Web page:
No valid MBR or GPT
Use (W)hole disk MBR, whole disk (G)PT or (E)dit? [whole]
Setting OpenBSD MBR partition to whole sd1...done.


Use (A)uto layout, (E)dit auto layout, or create (C)ustom layout? [a]

Next, either download the signatures for the installation binaries or omit signature verification which is not recommended for integrity reasons. Once the installation of the OpenBSD packages has been completed, remove the ISO image and reboot the server. We now have an OpenBSD VM with AES-XTS-256 Full Disk Encryption (FDE) enabled.

WireGuard installation

WireGuard is available in Golang from the official OpenBSD repository. This way you can easily update the package when an update is available.

$ fw_update
$ syspatch
$ pkg_add -u
$ pkg_add wireguard-go wireguard-tools

$ pkg_info | grep wireguard

wireguard-go-0.0.20191012v0 implementation of WireGuard in Go
wireguard-tools-0.0.20191012v0 fast and secure VPN

OpenBSD network configuration

It is now time to make our OpenBSD system ready to be used as a VPN sever. First we configure a virtual tunnel interface tun0:

$ vi /etc/hostname.tun0

inet description "WireGuard"
!/sbin/route add -inet

We bring up this tun0 interface:

$ sh /etc/netstart /etc/hostname.tun0

OpenBSD does not pass on network traffic by default. We allow IPv4 packets to travel between vNICs (virtual Network Interface Cards) which transforms our OpenBSD box into a router. We control this traffic with Packet Filter pf(4):

$ echo 'net.inet.ip.forwarding=1' >> /etc/sysctl.conf
$ vi /etc/pf.conf


set skip on {lo tun0}


#WireGuard VPN firewall NAT settings
pass in quick on egress proto udp to port 53
pass out on egress inet from (tun0:network) nat-to (egress:0)


WireGuard uses UDP connectionless for the encapsulated VPN data streams. We leverage the IANA (Internet Assigned Numbers Authority) defined default DNS port 53 to tunnel out. This is because most Internet Service Providers (ISPs) and corporate network firewalls do not block UDP 53.

We load the new PF rules into memory:

$ pfctl -vf /etc/pf.conf
$ sh /etc/netstart && sh /etc/netstart

WireGuard configuration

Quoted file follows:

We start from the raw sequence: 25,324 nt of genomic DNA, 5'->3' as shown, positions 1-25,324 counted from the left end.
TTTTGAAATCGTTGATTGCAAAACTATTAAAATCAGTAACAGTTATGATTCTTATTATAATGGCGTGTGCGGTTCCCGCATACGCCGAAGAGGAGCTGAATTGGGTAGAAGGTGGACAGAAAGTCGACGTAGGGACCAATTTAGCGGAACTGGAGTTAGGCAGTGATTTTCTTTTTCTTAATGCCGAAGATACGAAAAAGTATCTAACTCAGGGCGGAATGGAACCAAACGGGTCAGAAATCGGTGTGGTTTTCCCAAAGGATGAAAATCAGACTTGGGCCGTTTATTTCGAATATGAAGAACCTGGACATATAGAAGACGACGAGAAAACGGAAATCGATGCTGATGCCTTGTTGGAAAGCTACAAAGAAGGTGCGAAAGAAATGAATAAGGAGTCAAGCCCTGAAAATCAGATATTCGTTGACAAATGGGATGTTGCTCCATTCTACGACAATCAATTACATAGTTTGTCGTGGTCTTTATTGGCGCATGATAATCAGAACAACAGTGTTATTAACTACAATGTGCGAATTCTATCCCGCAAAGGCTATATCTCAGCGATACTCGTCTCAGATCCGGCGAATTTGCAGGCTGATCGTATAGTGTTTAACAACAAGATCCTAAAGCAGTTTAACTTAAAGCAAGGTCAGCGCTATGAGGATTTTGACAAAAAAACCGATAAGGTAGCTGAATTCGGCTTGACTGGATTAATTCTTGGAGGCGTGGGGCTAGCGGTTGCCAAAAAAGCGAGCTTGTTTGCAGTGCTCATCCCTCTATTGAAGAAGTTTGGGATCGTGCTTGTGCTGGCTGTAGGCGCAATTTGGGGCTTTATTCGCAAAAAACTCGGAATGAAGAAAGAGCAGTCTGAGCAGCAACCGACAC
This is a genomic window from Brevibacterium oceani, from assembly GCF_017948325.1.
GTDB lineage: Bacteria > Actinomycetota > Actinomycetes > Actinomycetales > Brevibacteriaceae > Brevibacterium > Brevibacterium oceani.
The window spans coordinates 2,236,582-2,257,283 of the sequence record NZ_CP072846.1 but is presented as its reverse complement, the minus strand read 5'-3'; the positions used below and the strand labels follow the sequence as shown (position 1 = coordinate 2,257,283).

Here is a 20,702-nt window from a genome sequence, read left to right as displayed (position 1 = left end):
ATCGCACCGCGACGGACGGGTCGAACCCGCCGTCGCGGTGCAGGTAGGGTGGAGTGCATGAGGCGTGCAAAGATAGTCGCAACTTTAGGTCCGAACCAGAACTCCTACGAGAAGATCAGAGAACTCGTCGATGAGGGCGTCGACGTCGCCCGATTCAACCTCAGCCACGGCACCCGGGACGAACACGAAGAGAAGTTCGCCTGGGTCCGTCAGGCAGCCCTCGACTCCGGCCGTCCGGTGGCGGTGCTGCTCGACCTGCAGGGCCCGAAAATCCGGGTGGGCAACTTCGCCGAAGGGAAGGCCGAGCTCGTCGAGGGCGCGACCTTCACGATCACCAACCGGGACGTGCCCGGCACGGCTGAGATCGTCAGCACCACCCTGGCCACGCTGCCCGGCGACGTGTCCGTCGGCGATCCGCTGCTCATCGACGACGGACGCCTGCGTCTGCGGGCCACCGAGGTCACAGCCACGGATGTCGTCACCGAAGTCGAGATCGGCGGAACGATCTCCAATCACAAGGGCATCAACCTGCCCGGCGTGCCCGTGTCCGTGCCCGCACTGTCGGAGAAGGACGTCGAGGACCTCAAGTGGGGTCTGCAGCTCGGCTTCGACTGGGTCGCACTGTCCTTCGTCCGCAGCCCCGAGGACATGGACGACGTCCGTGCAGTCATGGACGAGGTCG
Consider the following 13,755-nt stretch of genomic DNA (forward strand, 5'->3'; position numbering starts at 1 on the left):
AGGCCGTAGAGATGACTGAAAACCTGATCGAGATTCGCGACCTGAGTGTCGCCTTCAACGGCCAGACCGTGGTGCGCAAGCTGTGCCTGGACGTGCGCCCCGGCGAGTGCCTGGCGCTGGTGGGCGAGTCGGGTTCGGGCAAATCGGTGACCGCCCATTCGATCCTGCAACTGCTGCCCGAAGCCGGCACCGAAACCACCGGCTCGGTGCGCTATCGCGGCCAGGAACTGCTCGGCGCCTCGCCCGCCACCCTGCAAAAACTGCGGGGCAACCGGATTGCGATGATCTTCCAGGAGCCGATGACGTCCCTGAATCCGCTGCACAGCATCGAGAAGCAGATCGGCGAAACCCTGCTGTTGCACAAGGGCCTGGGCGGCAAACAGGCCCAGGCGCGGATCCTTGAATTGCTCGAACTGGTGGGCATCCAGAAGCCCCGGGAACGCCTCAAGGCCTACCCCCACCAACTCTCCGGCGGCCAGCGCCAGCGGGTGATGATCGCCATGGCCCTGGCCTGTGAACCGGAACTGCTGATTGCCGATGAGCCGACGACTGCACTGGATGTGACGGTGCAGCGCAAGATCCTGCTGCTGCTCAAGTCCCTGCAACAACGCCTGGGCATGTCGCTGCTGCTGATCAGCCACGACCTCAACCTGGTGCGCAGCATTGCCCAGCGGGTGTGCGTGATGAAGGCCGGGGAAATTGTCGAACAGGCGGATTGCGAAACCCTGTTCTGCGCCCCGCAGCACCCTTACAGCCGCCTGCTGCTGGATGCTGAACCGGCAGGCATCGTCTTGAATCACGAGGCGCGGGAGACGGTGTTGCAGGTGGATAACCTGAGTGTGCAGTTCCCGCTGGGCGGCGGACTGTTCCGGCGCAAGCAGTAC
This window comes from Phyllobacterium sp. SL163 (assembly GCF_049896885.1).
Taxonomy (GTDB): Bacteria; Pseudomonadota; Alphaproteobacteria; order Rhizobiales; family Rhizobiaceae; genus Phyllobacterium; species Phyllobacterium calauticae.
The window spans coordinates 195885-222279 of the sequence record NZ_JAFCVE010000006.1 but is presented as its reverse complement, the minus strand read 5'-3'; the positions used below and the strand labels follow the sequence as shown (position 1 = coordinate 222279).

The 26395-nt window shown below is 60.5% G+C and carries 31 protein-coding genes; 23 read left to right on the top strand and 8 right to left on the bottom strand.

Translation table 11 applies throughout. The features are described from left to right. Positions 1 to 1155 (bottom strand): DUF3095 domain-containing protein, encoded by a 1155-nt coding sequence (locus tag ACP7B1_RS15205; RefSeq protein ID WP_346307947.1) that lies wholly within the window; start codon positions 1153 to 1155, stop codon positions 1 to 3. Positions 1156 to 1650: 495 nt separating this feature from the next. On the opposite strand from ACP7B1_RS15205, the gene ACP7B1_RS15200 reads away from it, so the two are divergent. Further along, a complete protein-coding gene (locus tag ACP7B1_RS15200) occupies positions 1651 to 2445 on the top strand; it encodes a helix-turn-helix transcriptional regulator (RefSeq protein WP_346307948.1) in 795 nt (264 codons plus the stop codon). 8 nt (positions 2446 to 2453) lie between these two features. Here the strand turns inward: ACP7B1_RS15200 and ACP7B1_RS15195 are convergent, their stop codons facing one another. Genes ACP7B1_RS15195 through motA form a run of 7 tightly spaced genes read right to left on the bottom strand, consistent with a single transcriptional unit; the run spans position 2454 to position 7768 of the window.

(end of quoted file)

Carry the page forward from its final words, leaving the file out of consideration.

Next we create a directory where we can save the key-pairs and configuration files:

$ mkdir /etc/wireguard
$ chmod 0700 /etc/wireguard/
$ cd /etc/wireguard
$ wg genkey | tee /etc/wireguard/server-private.key | wg pubkey > /etc/wireguard/server-public.key
$ wg genkey | tee /etc/wireguard/laptop-private.key | wg pubkey > /etc/wireguard/laptop-public.key
$ wg genkey | tee /etc/wireguard/phone-private.key | wg pubkey > /etc/wireguard/phone-public.key
$ wg genpsk > /etc/wireguard/preshared.key

Now we create a VPN server side configuration file. Use unique IP-addresses and key-pairs for each device connecting to the VPN server:

$ vi /etc/wireguard/server.conf

#WireGuard server private key
PrivateKey = zF02smb1sa9Q6aQ3a1BVTUM38aEWyBEMN3OTv6L3V1o=
ListenPort = 53

#Laptop public key
PublicKey = XPOKKDLA8vql+FoVj+vx/wTNfmReaSa6cXkyZ5WdgTQ==
PresharedKey = Hqc4AxV9dWulI82WFUmP7AnNqwTlaPFn7LOa3uJfFnc=
AllowedIPs =,

#Phone public key
PublicKey = yxoPnQylrmABai6V+8VBApYIvXT6EV2mdA82/Blc5Bk=
PresharedKey = Hqc4AxV9dWulI82WFUmP7AnNqwTlaPFn7LOa3uJfFnc=
AllowedIPs =

Configure the right security permissions so other users cannot read the key-pairs:

$ chmod 0600 /etc/wireguard/*
$ chown root:wheel /etc/wireguard/server.conf

We start the WireGuard service and make it persistent on boot:

$ rcctl enable wireguard_go
$ rcctl set wireguard_go flags tun0
$ rcctl start wireguard_go

Next we test the server.conf on possible errors:

$ wg setconf tun0 /etc/wireguard/server.conf

Now we make the server.conf persistant so this file is automatically loaded after a reboot: